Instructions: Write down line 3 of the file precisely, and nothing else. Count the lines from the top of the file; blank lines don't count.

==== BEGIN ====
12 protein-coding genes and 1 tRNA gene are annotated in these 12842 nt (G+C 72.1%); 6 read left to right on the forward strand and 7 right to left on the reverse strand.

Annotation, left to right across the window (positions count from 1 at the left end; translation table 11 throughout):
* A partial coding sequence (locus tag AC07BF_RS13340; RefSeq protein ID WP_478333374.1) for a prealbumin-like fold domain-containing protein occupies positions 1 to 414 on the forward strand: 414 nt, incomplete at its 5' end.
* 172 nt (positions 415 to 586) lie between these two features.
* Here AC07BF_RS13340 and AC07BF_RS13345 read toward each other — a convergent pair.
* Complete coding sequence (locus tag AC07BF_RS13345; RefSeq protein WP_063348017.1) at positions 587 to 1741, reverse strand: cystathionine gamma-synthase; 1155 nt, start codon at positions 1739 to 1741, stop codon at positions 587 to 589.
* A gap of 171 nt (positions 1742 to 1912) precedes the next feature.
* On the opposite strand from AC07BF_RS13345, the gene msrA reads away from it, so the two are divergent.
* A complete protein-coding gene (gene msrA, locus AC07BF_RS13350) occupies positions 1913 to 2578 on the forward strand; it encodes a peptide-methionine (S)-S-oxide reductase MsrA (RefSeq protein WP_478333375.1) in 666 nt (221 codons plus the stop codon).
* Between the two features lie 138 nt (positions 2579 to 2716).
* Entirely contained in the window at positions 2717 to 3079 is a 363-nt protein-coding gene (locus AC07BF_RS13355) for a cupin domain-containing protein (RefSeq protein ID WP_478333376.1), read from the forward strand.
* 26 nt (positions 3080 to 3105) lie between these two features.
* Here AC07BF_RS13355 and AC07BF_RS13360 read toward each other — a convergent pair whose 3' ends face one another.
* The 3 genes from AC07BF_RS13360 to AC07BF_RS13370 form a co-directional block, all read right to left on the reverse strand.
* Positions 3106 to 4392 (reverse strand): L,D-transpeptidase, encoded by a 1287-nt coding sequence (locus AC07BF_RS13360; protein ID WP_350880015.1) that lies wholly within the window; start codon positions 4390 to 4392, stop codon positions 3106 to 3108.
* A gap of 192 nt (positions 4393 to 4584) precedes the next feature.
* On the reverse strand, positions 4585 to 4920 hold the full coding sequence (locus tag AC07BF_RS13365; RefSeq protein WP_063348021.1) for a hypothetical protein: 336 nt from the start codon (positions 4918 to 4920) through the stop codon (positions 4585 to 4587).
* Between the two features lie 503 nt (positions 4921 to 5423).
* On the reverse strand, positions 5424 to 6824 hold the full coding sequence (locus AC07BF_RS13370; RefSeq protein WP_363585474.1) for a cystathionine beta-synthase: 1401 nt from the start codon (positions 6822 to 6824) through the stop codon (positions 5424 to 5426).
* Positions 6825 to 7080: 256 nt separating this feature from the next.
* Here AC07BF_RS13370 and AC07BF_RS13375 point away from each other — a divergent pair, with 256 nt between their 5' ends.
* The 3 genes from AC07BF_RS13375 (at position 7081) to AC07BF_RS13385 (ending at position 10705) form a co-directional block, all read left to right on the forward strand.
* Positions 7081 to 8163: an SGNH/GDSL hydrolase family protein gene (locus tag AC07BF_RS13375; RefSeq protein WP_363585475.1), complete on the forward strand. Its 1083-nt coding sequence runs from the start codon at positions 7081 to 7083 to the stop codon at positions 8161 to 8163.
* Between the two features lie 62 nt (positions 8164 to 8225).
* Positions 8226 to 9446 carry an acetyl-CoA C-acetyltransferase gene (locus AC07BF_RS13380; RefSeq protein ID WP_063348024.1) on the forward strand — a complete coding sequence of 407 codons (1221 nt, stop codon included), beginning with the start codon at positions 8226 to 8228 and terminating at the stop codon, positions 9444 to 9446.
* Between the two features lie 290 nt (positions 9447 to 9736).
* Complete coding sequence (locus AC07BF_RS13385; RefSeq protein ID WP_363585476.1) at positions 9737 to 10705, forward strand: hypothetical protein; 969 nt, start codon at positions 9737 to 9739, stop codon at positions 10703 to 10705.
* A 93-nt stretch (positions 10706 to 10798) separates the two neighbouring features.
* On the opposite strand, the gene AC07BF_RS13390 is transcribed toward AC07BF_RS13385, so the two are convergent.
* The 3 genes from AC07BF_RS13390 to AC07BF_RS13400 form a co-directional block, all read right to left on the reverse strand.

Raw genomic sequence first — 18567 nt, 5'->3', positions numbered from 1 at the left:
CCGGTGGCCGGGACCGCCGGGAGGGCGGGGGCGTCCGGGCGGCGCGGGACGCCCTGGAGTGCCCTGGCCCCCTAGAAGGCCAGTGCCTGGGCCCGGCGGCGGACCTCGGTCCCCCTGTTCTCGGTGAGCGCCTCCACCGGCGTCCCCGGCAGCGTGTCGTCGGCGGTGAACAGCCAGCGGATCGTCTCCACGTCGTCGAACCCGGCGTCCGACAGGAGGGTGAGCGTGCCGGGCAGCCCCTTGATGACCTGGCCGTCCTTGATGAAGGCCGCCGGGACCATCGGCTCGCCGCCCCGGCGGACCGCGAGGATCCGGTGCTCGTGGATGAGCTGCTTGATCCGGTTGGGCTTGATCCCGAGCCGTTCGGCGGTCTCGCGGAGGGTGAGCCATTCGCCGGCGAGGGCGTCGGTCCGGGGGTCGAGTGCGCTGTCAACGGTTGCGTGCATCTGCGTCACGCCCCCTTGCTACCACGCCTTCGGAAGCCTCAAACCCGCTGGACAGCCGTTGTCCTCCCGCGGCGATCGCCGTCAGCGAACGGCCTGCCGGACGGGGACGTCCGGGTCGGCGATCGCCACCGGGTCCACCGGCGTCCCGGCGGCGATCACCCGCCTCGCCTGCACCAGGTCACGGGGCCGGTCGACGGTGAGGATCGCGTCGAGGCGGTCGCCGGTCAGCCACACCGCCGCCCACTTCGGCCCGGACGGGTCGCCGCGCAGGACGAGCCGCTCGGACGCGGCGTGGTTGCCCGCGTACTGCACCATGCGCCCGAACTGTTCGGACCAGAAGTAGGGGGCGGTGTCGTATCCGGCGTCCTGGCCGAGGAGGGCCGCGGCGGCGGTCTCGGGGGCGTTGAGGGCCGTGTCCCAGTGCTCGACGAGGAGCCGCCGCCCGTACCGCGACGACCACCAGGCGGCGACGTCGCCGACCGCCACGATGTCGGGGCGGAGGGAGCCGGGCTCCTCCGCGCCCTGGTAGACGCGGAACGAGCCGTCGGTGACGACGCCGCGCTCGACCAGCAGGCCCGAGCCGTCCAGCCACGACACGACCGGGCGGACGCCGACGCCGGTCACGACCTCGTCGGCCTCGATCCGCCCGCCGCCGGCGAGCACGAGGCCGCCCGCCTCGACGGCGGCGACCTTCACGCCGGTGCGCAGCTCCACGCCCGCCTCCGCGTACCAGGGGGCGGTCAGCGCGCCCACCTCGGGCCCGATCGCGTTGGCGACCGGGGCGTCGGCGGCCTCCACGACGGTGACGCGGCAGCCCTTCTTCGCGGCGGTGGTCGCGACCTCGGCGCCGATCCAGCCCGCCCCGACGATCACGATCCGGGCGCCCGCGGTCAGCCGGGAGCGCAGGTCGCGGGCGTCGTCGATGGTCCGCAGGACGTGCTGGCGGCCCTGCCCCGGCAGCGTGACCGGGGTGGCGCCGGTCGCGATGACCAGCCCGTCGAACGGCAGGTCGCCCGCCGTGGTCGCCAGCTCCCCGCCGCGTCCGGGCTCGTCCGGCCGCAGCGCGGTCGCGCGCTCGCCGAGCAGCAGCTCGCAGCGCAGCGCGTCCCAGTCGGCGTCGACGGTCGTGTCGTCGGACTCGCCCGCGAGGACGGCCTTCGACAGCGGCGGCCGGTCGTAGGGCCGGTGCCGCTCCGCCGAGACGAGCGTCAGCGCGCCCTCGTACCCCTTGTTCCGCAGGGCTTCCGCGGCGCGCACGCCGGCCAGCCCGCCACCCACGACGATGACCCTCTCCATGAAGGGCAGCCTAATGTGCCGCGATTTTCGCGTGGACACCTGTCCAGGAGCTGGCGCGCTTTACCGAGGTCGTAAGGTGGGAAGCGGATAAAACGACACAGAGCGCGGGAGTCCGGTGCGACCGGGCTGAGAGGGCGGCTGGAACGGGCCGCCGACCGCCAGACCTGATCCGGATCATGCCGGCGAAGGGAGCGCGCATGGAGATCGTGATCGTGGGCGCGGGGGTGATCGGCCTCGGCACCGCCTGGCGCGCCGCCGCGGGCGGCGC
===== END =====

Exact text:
* A partial coding sequence (locus tag AC07BF_RS13340; RefSeq protein ID WP_478333374.1) for a prealbumin-like fold domain-containing protein occupies positions 1 to 414 on the forward strand: 414 nt, incomplete at its 5' end.